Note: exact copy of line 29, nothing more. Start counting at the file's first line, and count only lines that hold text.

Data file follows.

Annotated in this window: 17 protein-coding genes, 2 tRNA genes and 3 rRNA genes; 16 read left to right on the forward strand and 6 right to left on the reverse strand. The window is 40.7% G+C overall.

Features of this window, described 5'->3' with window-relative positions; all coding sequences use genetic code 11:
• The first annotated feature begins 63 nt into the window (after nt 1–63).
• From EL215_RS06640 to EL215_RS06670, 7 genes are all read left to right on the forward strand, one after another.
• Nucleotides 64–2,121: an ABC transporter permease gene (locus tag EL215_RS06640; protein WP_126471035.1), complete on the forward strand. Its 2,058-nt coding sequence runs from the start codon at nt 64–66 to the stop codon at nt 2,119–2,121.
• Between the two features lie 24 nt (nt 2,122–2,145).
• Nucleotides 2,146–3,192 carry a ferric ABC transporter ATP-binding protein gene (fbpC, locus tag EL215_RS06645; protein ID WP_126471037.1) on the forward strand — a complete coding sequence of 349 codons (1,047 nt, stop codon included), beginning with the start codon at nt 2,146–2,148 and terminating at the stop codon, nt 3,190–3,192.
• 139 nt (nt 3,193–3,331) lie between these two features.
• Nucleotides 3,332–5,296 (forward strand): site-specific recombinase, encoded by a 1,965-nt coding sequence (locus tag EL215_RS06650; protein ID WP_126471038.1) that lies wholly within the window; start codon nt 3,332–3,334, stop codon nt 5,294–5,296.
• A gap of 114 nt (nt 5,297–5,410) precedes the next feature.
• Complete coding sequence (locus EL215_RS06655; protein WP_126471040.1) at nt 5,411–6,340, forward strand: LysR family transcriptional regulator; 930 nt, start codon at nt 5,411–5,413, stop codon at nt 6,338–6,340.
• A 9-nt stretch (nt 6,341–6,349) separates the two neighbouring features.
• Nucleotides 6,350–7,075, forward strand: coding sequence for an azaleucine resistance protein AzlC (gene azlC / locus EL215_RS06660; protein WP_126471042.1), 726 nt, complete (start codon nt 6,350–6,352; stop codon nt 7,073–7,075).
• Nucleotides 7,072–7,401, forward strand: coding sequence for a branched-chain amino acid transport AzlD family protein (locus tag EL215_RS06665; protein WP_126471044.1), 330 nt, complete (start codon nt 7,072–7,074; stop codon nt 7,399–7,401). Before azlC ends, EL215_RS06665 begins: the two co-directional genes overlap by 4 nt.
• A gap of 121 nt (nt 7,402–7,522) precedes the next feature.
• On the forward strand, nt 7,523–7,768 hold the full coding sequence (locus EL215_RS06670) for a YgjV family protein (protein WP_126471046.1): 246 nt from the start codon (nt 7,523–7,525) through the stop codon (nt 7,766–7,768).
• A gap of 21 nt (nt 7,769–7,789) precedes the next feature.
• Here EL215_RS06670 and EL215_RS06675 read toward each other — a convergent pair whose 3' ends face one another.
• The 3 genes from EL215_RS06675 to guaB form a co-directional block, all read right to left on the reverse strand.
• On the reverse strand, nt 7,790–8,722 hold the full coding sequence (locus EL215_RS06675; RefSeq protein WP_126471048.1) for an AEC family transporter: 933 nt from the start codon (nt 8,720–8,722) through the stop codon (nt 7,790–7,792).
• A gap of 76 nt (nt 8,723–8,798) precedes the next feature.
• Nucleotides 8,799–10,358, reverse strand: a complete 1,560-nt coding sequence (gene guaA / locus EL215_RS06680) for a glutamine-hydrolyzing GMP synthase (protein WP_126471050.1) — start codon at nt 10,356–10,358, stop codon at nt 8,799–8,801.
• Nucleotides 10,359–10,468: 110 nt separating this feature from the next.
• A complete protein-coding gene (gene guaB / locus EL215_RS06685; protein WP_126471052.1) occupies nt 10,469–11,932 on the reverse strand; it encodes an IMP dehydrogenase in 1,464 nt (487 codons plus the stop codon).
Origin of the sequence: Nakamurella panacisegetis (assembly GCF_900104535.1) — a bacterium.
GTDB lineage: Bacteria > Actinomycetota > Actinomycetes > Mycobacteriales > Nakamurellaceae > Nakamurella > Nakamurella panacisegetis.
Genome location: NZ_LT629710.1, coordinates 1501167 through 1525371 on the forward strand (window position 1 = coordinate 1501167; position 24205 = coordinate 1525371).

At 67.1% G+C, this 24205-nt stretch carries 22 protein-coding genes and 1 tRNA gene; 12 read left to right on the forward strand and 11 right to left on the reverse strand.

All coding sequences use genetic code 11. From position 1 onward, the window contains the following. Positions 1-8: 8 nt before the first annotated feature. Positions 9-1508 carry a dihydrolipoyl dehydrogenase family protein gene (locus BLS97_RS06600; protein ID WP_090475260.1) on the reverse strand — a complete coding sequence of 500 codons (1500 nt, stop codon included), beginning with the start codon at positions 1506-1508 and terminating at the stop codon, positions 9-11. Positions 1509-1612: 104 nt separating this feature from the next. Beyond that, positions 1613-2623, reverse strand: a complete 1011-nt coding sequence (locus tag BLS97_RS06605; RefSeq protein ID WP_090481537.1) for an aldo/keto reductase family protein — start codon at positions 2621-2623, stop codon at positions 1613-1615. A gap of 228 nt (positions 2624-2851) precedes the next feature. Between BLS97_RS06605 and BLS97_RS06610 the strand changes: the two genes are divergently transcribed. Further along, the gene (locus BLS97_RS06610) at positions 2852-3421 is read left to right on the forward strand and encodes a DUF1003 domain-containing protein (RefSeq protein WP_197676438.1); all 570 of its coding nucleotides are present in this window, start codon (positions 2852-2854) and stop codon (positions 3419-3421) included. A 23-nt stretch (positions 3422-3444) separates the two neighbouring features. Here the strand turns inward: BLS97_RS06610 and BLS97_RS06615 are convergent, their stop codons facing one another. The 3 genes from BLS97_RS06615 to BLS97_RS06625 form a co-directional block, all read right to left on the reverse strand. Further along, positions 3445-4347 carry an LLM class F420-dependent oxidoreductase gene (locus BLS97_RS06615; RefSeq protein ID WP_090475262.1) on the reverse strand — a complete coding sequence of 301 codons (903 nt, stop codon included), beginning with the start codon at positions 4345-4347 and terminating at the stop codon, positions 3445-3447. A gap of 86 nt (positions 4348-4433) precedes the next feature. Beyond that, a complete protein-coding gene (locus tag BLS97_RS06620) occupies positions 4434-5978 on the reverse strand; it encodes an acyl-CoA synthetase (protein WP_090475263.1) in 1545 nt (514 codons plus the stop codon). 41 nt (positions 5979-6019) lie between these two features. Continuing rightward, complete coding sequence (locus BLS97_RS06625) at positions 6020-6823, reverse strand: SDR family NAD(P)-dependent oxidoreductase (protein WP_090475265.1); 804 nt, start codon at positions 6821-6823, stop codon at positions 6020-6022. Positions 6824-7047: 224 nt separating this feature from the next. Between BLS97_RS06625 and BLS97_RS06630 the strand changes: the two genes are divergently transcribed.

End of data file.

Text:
All coding sequences use genetic code 11. From position 1 onward, the window contains the following. Positions 1-8: 8 nt before the first annotated feature. Positions 9-1508 carry a dihydrolipoyl dehydrogenase family protein gene (locus BLS97_RS06600; protein ID WP_090475260.1) on the reverse strand — a complete coding sequence of 500 codons (1500 nt, stop codon included), beginning with the start codon at positions 1506-1508 and terminating at the stop codon, positions 9-11. Positions 1509-1612: 104 nt separating this feature from the next. Beyond that, positions 1613-2623, reverse strand: a complete 1011-nt coding sequence (locus tag BLS97_RS06605; RefSeq protein ID WP_090481537.1) for an aldo/keto reductase family protein — start codon at positions 2621-2623, stop codon at positions 1613-1615. A gap of 228 nt (positions 2624-2851) precedes the next feature. Between BLS97_RS06605 and BLS97_RS06610 the strand changes: the two genes are divergently transcribed. Further along, the gene (locus BLS97_RS06610) at positions 2852-3421 is read left to right on the forward strand and encodes a DUF1003 domain-containing protein (RefSeq protein WP_197676438.1); all 570 of its coding nucleotides are present in this window, start codon (positions 2852-2854) and stop codon (positions 3419-3421) included. A 23-nt stretch (positions 3422-3444) separates the two neighbouring features. Here the strand turns inward: BLS97_RS06610 and BLS97_RS06615 are convergent, their stop codons facing one another. The 3 genes from BLS97_RS06615 to BLS97_RS06625 form a co-directional block, all read right to left on the reverse strand. Further along, positions 3445-4347 carry an LLM class F420-dependent oxidoreductase gene (locus BLS97_RS06615; RefSeq protein ID WP_090475262.1) on the reverse strand — a complete coding sequence of 301 codons (903 nt, stop codon included), beginning with the start codon at positions 4345-4347 and terminating at the stop codon, positions 3445-3447. A gap of 86 nt (positions 4348-4433) precedes the next feature. Beyond that, a complete protein-coding gene (locus tag BLS97_RS06620) occupies positions 4434-5978 on the reverse strand; it encodes an acyl-CoA synthetase (protein WP_090475263.1) in 1545 nt (514 codons plus the stop codon). 41 nt (positions 5979-6019) lie between these two features. Continuing rightward, complete coding sequence (locus BLS97_RS06625) at positions 6020-6823, reverse strand: SDR family NAD(P)-dependent oxidoreductase (protein WP_090475265.1); 804 nt, start codon at positions 6821-6823, stop codon at positions 6020-6022. Positions 6824-7047: 224 nt separating this feature from the next. Between BLS97_RS06625 and BLS97_RS06630 the strand changes: the two genes are divergently transcribed.